Malawi media freedom worsened in the past year, according to the latest report by international media rights advocate group Reporters Without Borders.
In the latest ranking of 179 countries, Malawi tumbled 67 places to 146th spot on the list – the biggest fall in the index and of any country in the world.
The Paris-based group attributes Malawi’s drop to “the totalitarian tendencies of its president, Bingu Wa Mutharika.”
The watchdog says that increasingly repressive media legislation -amendment to Section 46 of the Penal Code to empower the minister of information to ban either publication or importation of newspapers and any other publications deemed not ‘in the public interest’ – had caused some European donors to suspend part of their aid.
The Malawi Chapter of the Media Institute of Southern Africa (MISA- Malawi) also said 2011 saw Malawi’s media environment deteriorate to the worst.
MISA Malawi chairperson, Anthony Kasunda is on record saying that 2011 saw physical attacks on journalists in their line of duty, for example, the 20 July 2011 demonstrations which left 23 journalists injured.
“We also saw death threats text messages to journalists” and also “direct attacks on media houses and reporters deemed critical of the state, for example direct torching of ZBS (Zodiak Broadcasting Station) vehicles and closure of media outlets during the July 20 demonstrations.”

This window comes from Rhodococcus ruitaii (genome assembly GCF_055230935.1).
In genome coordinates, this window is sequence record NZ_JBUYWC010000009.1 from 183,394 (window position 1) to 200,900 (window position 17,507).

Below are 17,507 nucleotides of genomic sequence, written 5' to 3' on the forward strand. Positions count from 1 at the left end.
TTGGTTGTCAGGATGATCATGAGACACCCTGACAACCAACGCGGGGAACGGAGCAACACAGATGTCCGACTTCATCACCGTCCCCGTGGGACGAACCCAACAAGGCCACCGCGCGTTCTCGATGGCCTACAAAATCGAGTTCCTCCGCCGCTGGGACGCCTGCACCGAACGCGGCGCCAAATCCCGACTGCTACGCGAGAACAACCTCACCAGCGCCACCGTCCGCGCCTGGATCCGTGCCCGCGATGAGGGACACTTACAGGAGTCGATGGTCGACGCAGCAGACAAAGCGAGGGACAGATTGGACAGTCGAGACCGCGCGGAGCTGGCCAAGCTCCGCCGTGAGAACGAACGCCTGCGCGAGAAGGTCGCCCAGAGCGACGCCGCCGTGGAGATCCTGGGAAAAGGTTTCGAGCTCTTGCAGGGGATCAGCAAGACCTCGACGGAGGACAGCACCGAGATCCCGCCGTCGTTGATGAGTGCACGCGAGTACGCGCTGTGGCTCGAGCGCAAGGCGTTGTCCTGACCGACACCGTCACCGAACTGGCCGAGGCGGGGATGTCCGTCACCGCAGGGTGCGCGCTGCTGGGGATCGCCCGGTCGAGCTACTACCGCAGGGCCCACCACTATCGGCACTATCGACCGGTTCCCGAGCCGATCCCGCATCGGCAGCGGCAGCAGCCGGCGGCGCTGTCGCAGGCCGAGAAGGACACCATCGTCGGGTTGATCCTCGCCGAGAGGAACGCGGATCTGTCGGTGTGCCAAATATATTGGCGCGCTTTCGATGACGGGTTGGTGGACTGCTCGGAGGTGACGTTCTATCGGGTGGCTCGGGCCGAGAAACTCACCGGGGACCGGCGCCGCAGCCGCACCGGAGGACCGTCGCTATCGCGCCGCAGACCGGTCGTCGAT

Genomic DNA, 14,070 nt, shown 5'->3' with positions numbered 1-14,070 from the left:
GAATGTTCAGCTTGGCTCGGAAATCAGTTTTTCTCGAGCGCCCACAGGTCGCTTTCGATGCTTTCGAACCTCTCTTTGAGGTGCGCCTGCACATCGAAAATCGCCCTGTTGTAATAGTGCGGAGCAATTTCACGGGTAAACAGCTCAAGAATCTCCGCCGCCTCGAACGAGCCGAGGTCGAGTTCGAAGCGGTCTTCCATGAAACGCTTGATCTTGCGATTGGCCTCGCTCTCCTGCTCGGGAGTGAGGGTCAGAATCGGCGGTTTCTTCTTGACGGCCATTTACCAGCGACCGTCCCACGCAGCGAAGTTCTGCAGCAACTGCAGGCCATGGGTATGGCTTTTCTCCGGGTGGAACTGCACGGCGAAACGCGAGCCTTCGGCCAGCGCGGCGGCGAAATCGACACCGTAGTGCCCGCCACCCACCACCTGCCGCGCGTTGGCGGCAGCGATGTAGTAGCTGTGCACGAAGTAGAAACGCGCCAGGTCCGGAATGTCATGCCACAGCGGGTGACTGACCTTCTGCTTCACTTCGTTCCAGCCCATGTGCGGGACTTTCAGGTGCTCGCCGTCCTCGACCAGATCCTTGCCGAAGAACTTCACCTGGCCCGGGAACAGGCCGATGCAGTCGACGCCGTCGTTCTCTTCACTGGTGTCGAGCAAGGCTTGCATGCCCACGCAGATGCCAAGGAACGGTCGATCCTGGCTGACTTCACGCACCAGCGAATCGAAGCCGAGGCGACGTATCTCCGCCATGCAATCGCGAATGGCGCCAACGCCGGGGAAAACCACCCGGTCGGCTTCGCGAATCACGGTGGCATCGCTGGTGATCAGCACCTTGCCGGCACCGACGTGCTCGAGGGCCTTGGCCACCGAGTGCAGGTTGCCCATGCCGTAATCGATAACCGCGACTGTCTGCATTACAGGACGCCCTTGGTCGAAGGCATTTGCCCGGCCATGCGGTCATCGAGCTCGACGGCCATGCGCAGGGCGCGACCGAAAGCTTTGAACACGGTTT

The Press Freedom Index is compiled using results from a questionnaire sent to international partner groups. It focuses on direct attacks against journalists — arrests, media blackouts and other types of forceful government intervention.
The media watchdog named “crackdown” the word of 2011 in an assessment of global media freedom during a year in which journalists covering sweeping protests were tested as never before.
“Never has freedom of information been so closely associated with democracy. Never have journalists, through their reporting, vexed the enemies of freedom so much. Never have acts of censorship and physical attacks on journalists seemed so numerous.
“The equation is simple: the absence or suppression of civil liberties leads necessarily to the suppression of media freedom. Dictatorships fear and ban information, especially when it may undermine them.”
The 10th annual Press Freedom Index also shows world’s biggest democracy, United States, fell 27 points on the list due to the many arrests of journalists covering Occupy Wall Street protests.
The group judged that Syria, along with Iran and China, “seem to have lost contact with reality as they have been sucked into an insane spiral of terror.”Follow and Subscribe Nyasa TV :